History is philosophy teaching by examples.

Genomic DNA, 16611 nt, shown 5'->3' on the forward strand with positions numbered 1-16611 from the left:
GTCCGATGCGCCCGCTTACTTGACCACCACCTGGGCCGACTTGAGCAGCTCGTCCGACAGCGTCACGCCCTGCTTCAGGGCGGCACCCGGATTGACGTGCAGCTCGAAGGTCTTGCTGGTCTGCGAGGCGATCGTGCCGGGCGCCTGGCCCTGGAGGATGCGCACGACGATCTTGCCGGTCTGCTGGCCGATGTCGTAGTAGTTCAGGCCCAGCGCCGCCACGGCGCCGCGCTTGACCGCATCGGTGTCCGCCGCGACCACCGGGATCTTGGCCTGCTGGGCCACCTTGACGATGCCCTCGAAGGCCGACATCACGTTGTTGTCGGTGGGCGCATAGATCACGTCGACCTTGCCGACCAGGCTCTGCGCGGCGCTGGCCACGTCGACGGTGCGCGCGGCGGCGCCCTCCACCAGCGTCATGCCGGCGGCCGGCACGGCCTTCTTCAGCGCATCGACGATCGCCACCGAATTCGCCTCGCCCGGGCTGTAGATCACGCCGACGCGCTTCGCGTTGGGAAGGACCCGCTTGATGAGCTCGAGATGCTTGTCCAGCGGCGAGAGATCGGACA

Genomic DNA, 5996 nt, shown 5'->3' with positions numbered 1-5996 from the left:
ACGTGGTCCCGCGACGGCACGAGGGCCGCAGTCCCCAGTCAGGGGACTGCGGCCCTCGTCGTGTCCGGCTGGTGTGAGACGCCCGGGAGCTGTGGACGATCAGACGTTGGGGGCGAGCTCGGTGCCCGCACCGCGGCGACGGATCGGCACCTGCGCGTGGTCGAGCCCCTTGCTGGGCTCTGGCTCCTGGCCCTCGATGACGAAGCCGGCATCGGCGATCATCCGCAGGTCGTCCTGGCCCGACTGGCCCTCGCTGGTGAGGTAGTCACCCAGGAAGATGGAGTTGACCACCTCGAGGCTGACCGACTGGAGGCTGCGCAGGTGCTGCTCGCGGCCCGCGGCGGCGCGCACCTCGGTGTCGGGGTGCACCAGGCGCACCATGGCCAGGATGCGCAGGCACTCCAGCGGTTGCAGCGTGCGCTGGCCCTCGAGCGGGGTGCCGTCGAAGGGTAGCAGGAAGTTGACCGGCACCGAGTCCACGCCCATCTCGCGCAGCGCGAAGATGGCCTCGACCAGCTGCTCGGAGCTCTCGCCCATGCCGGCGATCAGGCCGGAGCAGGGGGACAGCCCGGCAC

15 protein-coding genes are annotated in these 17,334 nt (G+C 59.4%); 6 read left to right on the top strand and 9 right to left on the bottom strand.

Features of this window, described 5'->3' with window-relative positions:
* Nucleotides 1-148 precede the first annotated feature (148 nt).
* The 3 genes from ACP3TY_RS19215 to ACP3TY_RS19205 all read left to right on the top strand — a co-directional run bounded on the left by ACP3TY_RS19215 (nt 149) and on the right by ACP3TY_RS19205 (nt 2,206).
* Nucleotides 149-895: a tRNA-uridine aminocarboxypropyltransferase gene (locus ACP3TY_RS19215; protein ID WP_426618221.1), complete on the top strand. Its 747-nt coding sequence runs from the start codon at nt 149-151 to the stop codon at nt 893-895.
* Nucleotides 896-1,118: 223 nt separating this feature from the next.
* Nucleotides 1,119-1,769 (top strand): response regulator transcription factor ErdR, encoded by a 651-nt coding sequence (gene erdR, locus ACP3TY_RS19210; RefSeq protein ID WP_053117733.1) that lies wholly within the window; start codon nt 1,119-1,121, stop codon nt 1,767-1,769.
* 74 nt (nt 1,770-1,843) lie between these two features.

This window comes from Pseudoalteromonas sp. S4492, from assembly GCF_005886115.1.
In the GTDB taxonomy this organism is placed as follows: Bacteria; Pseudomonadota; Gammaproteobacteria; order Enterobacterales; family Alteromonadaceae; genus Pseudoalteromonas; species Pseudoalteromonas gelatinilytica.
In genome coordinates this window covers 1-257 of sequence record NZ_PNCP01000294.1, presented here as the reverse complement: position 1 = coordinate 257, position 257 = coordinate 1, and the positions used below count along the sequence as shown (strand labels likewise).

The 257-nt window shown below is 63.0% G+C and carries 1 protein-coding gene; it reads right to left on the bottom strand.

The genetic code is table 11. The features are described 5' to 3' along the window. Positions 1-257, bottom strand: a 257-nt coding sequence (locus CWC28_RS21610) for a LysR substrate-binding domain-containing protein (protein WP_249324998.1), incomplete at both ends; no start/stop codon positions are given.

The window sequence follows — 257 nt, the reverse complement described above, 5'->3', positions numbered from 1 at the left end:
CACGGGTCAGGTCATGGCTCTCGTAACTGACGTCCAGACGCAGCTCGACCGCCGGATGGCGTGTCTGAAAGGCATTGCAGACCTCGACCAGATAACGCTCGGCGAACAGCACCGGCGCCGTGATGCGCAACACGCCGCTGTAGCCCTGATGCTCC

ALTHOUGH their number has sadly diminished of late years, London still has a few spaces remaining which may be classed as gardens. Often they are merely green patches of a formal type, which are better suited to the present climate than attempts at flowers; but a few regular gardens still exist, bringing dreams of a former period. In St. Bartholomew's Hospital, the oldest of all such institutions, the square, with a handsome fountain in the centre, is more what one expects to find in Italy than in Smithfield. It is this sort of surprise that makes the charm of London, and renders a wander through its mazes so attractive. What a contrast the walk of a few minutes can bring in the heart of London ! but of all these changes none is more impressive than the hush of the Charterhouse after the rush of Aldermanbury or the noise of Clerkenwell. There is still lingering there the touch of the old monastery; a breath of a bygone age seems to pervade the courtyards and gateways, and something in the silence speaks of another world. The first indication of its hidden green courts are the mulberry leaves peeping over the worn stone wall, near the gateway which leads to the weathered archway, the entrance of the old Carthusian monastery. This is the very spot where, with the brutal severity of Tudor times, the arm of the last Prior was exposed after his cruel execution at Tyburn. The monastery, founded in 1371, was dissolved with unusual barbarity, and passed into secular hands. The possession of it by the Duke of Norfolk has left its mark in many of the existing buildings, as he converted it from a cloister to a palace, but its palatial days did not last long. It was bought by the benevolent Thomas Sutton, a portion of whose large fortune, amassed from profitably working coal mines, was bestowed in founding "a hospital for poor brethren and scholars." The scholars have been taken away from the historical associations, to the purer air of Godalming, and the parts of the buildings devoted to their accommodation were in 1872 bought by the Merchants Taylors' Company for their school. The playing field of the boys is the ample space which was enclosed by the cloister of the monastery. Part of the land to the north has been built over, and a tall warehouse overlooks the burying-ground of the monks, which is still a large green sward of hallowed ground, with a row of mulberries. This lies so far below the level of Clerkenwell Road that a flight of steps leads to the postern gate in the high wall, overhung with climbing plants. This "God's acre" is covered with smooth turf, and some day the two walnut trees planted by the master in 1901 may afford grateful shade. It is in keeping with the spirit of the place to plant trees of such slow and stately growth. The Preachers' Court and the smaller Pensioners' Court are like college quadrangles, with that perfect turf that England alone produces. The smooth surface is broken only by the regular intersecting gravel paths, and one row of mulberry trees some seventy years old. The red-brick buildings have a venerable appearance, although they do not carry the weight of centuries with dignity, like the "Wash-house Court," the hall, the library, or the brick cloister, and the delightful old walls with their deliciously-scented fig-trees. The whole place has a mediï¾µval look and feeling, and teems with ghosts and recollections of the monks of the early peaceful days, and their courageous successors at the Dissolution. The pious founder, as the chorus of the old Carthusian melody says, must not be forgotten:- "Then blessed be the memory Of good old Thomas Sutton, Who gave us lodging, learning, As well as beef and mutton."